Dialogue is Two-sided, Right?

This week, a change occured in the Adventist Church’s Council for Inter-Faith Relations. Yes, we have one of those. And apparently, now they want to extend the reach to non-christians as well, thus exchanging the word faith with religion. Read the story at ANN. I’m not sure I get the point of the semantic change, but that’s not really important.

What caught my attention was Director John Graz’ statement: If you don’t talk, they don’t know what you may believe and may even think you’re dangerous or are pushing a threatening political agenda.” This is, of course, true – and as a matter of communications, he’s playing for his home audience and the focus is expected. But nothing is said about the other side of the road: What about us thinking or believing they’re dangerous?

Graz goes on to say that engaging in dialogue does not mean we are pursuing an ecumenical agenda.” Ok. Fine. I probably wouldn’t want you to either. And inter-faith relations are a positive step. But think of this: if other denominations’ views of Adventism are tainted, maybe it’s because our view of them is the same. Think of the Catholics. And to be blunt, if you’re tired of people not wanting to play with you, maybe it’s because you don’t want to play with them.

Fortunately, there are good examples of meaningful dialogue. The Re-Inventing the Adventist Wheel blog had a link today to the website Dies Domini which features well-informed Catholic views on Adventism. And if you haven’t heard about it already, Faith House Manhattan is definitely worth checking out. A very interesting project with an aim to promote coexistence between religions – and best of all, with a strong Adventist endorsement.


Author: Kenneth Mollerup Birch

Living north of Copenhagen, Denmark. MA in Information Science. Interests include communication, internet, sociology, language, politics, religion, theology, travel, music, and food.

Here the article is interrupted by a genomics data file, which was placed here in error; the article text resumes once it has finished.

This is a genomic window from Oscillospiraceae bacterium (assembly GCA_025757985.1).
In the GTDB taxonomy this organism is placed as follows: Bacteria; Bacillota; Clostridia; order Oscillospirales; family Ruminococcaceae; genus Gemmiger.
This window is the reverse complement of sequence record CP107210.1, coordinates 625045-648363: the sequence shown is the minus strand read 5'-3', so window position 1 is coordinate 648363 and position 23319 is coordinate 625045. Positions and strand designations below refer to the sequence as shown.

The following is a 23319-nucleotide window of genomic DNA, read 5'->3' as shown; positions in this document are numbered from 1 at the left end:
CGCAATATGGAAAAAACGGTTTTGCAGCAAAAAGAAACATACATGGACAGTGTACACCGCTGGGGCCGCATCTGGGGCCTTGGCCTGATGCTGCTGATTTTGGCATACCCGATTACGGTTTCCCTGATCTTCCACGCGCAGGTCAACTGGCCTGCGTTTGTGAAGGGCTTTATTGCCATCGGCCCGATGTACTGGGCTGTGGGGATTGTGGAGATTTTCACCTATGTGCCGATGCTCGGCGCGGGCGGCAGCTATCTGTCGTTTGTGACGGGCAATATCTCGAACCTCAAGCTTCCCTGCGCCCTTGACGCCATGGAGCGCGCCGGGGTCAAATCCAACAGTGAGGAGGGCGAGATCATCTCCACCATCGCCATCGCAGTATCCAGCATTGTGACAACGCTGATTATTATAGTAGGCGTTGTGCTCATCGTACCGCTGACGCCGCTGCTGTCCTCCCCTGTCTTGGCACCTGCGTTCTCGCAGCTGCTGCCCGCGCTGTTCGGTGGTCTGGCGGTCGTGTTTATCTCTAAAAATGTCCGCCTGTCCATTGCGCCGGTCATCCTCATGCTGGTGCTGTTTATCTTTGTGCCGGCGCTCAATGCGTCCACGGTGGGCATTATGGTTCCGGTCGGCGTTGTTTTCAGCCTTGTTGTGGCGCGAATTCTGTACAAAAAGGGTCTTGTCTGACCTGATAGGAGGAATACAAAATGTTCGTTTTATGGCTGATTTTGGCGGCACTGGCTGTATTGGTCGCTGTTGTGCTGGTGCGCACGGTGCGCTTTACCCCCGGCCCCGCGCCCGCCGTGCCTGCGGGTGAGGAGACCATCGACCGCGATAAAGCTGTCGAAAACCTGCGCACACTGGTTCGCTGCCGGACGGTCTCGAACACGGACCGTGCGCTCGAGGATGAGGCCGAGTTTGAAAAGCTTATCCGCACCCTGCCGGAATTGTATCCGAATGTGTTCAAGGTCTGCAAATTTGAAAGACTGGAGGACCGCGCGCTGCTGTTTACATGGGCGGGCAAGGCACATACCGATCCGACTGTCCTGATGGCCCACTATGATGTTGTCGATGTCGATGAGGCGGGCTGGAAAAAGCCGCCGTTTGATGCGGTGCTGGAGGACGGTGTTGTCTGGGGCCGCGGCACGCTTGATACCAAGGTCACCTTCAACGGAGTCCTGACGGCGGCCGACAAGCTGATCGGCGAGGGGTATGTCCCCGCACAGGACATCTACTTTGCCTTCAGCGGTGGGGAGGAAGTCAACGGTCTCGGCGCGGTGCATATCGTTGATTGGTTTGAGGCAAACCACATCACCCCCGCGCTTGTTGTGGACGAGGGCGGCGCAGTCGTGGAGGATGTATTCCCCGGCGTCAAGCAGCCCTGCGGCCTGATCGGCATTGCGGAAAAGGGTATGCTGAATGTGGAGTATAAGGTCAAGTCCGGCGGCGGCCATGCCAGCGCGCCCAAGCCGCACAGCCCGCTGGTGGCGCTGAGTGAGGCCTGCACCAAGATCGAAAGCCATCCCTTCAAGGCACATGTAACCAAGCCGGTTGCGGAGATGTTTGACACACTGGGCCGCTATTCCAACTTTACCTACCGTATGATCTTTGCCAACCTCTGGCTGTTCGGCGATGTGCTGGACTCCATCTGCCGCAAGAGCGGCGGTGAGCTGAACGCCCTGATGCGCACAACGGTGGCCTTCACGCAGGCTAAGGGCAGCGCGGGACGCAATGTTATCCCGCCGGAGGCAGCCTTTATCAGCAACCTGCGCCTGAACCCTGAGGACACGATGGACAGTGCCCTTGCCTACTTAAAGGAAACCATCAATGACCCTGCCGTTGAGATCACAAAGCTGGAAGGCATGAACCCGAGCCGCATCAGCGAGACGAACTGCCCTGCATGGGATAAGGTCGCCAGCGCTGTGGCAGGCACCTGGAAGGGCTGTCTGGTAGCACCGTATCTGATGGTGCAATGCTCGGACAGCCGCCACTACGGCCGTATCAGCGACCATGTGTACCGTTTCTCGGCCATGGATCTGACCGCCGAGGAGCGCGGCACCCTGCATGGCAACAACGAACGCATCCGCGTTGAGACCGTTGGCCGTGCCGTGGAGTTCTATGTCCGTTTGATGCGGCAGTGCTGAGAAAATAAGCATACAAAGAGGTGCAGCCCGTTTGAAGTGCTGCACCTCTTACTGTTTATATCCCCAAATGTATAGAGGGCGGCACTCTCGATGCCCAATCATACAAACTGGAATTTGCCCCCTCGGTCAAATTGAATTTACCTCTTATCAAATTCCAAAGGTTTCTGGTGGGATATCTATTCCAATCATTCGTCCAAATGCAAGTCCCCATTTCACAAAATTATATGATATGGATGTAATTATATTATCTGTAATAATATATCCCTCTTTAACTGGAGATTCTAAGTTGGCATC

3 thoughts on “Dialogue is Two-sided, Right?”

  1. Kenneth,

    Read my latest comment on the Dies Domini post. I’m not so sure their organization’s intent is as meaningfull as I had interpreted at first glance. I’d be curious to know what your thoughts are.

  2. I think one background factor behind the change from “faith” to “religion” is the Jewish objection that their religion is not a faith. Almost time I talk to a rabbi, this distinction surfaces and it offends them that Christians call Judaism a faith. You’ve probably heard this, too. I think it’s a reaction to the faith-centered approach of Christianity (e.g., salvation by faith), but Judaism says it’s not a religion based on faith but on works/deeds/action. Just my 2 ores.

  3. @Marcel: You may be right about their motives not being quite as valiant. Even so, I think their uncommonly (for both parts) gentle approach is an important lesson in how to communicate today. Can the same be said of our apologetics toward RC’s?

    @Julius: Thank you for the clarification. You are right that not all religions emphasize faith as much as Christianity does. In the respect, the semantic change does make sens.

Leave a Reply

Fill in your details below or click an icon to log in:

WordPress.com Logo

You are commenting using your WordPress.com account. Log Out /  Change )

Google+ photo

You are commenting using your Google+ account. Log Out /  Change )

Twitter picture

You are commenting using your Twitter account. Log Out /  Change )

Facebook photo

You are commenting using your Facebook account. Log Out /  Change )


Connecting to %s

This site uses Akismet to reduce spam. Learn how your comment data is processed.